During the cold, dark days of February, it’s fun for us to turn back to some of our older posts, and rerun them for you. When Paul wrote about the dark side, he wrote it on a sunny Maine day in May. But when the days are gray, and the woods are gray, and our minds are filled with dark deeds, bad actors, and grim news in the real world, thinking about Carolyn Chute, and Maine we see as we drive the back roads, seems very appropriate. Carry in some wood, pour yourself a stiff one, and revisit Paul’s post.
Paul Doiron here—
Someday our merry band of Maine Crime Writers should start a thread about our various literary influences. Mine would include Carolyn Chute, author of The Beans of Egypt, Maine, Letourneau’s Used Auto Parts (her best book, in my opinion), and three other novels. No living Maine author has provoked more accolades and rage—or experienced wilder swings of fortune—than Carolyn.
Unless you lived in Maine at the time, it’s hard to appreciate the furor Carolyn Chute created when The Beans first appeared in 1986. Her fictional expose of Maine’s backwoods culture was taken as a frontal attack on the state’s well-polished image by many in the tourist industry. Other readers praised the book’s harrowing depiction of rural poverty: a way of life largely ignored by previous novelists. The book has been regularly challenged in classrooms and continues to be stolen from libraries by disapproving prudes who believe it celebrates incest. (It doesn’t.)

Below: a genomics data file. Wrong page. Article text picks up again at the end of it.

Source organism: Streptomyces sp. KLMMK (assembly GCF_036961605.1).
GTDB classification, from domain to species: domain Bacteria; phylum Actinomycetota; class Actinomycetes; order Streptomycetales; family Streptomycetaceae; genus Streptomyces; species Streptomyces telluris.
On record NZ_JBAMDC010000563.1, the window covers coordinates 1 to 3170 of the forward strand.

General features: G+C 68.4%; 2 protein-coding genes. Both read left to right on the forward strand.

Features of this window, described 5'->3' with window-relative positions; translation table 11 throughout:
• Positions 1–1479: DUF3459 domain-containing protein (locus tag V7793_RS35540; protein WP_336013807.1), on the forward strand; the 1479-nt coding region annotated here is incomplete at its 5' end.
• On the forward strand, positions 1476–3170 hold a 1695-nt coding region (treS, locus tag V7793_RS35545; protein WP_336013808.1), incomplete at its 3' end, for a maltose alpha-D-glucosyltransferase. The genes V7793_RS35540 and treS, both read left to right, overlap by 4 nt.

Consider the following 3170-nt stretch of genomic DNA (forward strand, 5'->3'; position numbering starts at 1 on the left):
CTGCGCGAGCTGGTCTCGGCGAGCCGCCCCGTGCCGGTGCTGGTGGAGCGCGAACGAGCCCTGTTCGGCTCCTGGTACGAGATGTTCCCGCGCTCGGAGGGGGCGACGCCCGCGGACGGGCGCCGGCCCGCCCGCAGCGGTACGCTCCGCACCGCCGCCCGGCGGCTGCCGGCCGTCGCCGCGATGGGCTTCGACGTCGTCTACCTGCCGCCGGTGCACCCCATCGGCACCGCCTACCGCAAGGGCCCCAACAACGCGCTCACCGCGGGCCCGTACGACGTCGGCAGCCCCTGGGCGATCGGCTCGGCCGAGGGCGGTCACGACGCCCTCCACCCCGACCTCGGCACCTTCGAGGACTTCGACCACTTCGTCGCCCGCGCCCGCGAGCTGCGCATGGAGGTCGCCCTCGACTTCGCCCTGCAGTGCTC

But this isn’t a post about Carolyn Chute. It’s about a side of Maine that she brought to light for an international audience. These days, the fact that Maine includes outposts of hopelessness and drug addiction isn’t particularly controversial. It’s widely acknowledged, if not enthusiastically advertised for obvious reasons. Down East has ruffled some feathers when we’ve shown this side of the state in the magazine.
In my novels I’ve done my best to create characters from this “other Maine”—characters based on people I’ve met (or am, in fact, related to). But even three decades after The Beans of Egypt, Maine, I find readers who are unprepared or unwilling to see the dark side of Vacationland.
To me, it feels like old news. But a new exhibit of photographs by Steven Rubin at the drkrm gallery in Los Angeles has won worldwide attention. Rubin traveled throughout rural Somerset County for decades, taking pictures of people “exiled from the American Dream.” We authors don’t always like the old chestnut that “a picture is worth a thousand words.” But only a fool would deny the power of an image to pierce the heart. So when doubting readers ask me about The Poacher’s Son or Trespasser or Bad Little Falls, I have no problem answering, “If you want to understand my books, look at Steve Rubin’s photographs.”